Dad turns leftover restaurant crayons into smiles at children's hospitals

The Crayon Initiative collects unused crayons donated and molds them into special crayons for patients in children's hospitals. (The Crayon Initiative/Facebook)

When Bryan Ware found out that crayons at restaurants were thrown away, he thought of a genius way to use them: children's hospitals.

"It is incredibly rewarding that our work is converting what would have been waste in the landfill into smiles on the faces of sick children," said Ware.

PHOTOS: The Crayon Initiative process


When Ware went to dinner with his two young sons in 2001, they kept themselves occupied with the crayons provided before the food came. That gave him inspiration to create what's now a nonprofit called The Crayon Initiative.

"I started wondering what happened to restaurant crayons after children used them and our waitress told us they were thrown away. It occurred to me there had to be better use for them than sending them to landfills," he said.

Ware, an entrepreneur with a passion for the visual arts, racked his brain for that higher purpose. He approached a friend who works at UCSF Benioff Children's Hospital in San Francisco, who said that crayons donated to the hospital could have "a tremendous positive impact."

Ware said the crayons work as art therapy, helping the children escape the reason they're in the hospital.


The endeavor turned out to involve more than just the delivery of crayons, Ware explained. The crayons had to be tailored for children who were sometimes in bed or had weak immune systems.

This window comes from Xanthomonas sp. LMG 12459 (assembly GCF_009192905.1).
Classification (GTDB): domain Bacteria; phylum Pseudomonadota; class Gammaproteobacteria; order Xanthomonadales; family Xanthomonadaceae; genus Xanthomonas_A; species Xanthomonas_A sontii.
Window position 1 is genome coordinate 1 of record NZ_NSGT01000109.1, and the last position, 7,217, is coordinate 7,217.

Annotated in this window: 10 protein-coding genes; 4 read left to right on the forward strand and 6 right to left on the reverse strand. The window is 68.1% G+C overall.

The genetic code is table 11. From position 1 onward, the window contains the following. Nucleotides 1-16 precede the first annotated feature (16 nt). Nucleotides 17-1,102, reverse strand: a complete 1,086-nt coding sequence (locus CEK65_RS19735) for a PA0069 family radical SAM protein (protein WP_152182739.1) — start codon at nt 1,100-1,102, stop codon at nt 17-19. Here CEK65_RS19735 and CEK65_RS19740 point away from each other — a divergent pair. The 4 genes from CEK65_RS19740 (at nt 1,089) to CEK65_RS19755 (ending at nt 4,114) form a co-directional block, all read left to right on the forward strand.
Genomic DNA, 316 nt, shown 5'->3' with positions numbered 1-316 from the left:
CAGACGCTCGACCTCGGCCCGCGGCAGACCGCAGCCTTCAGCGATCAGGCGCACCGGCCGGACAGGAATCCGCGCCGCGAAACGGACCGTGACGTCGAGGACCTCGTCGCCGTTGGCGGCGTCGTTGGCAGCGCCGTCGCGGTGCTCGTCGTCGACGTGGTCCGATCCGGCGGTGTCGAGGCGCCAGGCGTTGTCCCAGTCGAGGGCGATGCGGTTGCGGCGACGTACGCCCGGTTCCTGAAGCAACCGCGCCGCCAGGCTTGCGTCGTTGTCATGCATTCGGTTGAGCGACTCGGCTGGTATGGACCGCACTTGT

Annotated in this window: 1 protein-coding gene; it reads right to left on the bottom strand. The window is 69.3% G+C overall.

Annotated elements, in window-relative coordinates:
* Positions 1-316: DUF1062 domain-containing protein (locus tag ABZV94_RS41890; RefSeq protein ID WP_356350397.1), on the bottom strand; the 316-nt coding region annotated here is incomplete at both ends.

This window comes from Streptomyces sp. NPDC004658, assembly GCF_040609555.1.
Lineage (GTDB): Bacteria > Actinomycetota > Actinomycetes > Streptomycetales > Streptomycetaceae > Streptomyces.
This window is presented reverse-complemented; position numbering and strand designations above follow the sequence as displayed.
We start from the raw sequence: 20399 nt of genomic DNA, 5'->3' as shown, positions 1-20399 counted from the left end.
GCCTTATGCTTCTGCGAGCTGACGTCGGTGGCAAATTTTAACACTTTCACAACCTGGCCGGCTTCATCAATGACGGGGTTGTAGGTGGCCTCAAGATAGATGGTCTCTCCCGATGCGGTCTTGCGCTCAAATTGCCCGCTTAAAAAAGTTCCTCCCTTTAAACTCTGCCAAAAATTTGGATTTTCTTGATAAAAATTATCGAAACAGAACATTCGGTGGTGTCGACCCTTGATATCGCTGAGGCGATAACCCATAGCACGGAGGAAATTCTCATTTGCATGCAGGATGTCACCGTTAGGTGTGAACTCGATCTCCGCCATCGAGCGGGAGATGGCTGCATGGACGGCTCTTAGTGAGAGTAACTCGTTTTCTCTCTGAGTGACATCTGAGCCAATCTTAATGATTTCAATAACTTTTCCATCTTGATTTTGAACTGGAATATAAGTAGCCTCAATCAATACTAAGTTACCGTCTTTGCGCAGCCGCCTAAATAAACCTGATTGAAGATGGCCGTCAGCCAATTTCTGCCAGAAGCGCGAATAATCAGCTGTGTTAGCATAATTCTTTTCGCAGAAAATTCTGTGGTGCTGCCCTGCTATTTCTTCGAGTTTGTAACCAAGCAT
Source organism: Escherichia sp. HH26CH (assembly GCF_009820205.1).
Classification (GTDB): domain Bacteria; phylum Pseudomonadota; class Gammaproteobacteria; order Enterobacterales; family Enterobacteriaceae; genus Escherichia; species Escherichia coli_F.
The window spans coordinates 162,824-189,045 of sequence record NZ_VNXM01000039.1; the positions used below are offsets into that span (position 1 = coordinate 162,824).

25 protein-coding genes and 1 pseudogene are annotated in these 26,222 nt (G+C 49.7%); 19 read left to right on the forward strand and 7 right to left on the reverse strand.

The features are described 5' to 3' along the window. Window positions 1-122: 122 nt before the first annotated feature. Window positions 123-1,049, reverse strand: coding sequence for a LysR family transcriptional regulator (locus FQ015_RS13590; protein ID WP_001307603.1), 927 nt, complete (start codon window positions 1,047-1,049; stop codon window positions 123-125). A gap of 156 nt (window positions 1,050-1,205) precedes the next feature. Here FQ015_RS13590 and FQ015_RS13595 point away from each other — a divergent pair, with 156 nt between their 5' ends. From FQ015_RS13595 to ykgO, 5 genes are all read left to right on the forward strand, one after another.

"We worked with an occupational therapist to design the crayons so they are easy for children to hold and so they won't roll off of beds or trays," Ware said. "We do not wrap them in paper which can hold bacteria and we've had them tested to make sure bacteria from incoming crayons was killed during our processing."



The organization picked up production in late 2014, Ware said. They've delivered about 2,000 packs of crayons with a goal to deliver 10,000 more packs by the end of the year. They have expanded beyond to Mattel Children's Hospital UCLA and Cedars-Sinai in Los Angeles, and soon Elmhurst Hospital in Queens, N.Y.

Now, the organization is expanding and looking for donations as well as volunteers, Ware said. Specifically, they are looking for both people to help with the physical process of collecting and re-purposing the crayons and those who have web design, marketing and sales skills.

Ware said The Crayon Initiative provides patients at children's hospitals an escape from all their worries.

"It may be a brief amount of time, but something outside their current situation," he said "For that moment, they can be anyone or anywhere they want to be. It is their creativity that lives within them."

Find out more about The Crayon Initiative on its website.

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